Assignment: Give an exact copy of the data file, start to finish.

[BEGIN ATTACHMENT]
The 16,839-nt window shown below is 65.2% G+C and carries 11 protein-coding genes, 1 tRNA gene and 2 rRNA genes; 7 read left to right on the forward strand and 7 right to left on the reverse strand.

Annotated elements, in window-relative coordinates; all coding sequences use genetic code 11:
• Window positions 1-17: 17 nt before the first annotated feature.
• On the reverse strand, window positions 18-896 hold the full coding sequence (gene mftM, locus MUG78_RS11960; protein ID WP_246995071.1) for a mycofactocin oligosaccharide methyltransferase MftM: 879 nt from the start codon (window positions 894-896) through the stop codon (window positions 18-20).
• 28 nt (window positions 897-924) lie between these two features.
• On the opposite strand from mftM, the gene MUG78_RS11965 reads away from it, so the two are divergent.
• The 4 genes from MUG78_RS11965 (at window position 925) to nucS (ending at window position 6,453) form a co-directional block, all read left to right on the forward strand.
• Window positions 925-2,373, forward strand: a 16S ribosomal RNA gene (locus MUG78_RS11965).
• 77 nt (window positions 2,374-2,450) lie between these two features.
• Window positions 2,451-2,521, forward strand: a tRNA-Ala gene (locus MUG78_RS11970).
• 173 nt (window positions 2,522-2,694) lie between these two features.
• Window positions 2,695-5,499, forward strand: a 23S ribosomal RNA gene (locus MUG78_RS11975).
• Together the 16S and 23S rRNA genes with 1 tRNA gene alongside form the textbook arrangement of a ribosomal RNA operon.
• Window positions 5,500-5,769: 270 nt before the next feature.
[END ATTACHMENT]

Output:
The 16,839-nt window shown below is 65.2% G+C and carries 11 protein-coding genes, 1 tRNA gene and 2 rRNA genes; 7 read left to right on the forward strand and 7 right to left on the reverse strand.

Annotated elements, in window-relative coordinates; all coding sequences use genetic code 11:
• Window positions 1-17: 17 nt before the first annotated feature.
• On the reverse strand, window positions 18-896 hold the full coding sequence (gene mftM, locus MUG78_RS11960; protein ID WP_246995071.1) for a mycofactocin oligosaccharide methyltransferase MftM: 879 nt from the start codon (window positions 894-896) through the stop codon (window positions 18-20).
• 28 nt (window positions 897-924) lie between these two features.
• On the opposite strand from mftM, the gene MUG78_RS11965 reads away from it, so the two are divergent.
• The 4 genes from MUG78_RS11965 (at window position 925) to nucS (ending at window position 6,453) form a co-directional block, all read left to right on the forward strand.
• Window positions 925-2,373, forward strand: a 16S ribosomal RNA gene (locus MUG78_RS11965).
• 77 nt (window positions 2,374-2,450) lie between these two features.
• Window positions 2,451-2,521, forward strand: a tRNA-Ala gene (locus MUG78_RS11970).
• 173 nt (window positions 2,522-2,694) lie between these two features.
• Window positions 2,695-5,499, forward strand: a 23S ribosomal RNA gene (locus MUG78_RS11975).
• Together the 16S and 23S rRNA genes with 1 tRNA gene alongside form the textbook arrangement of a ribosomal RNA operon.
• Window positions 5,500-5,769: 270 nt before the next feature.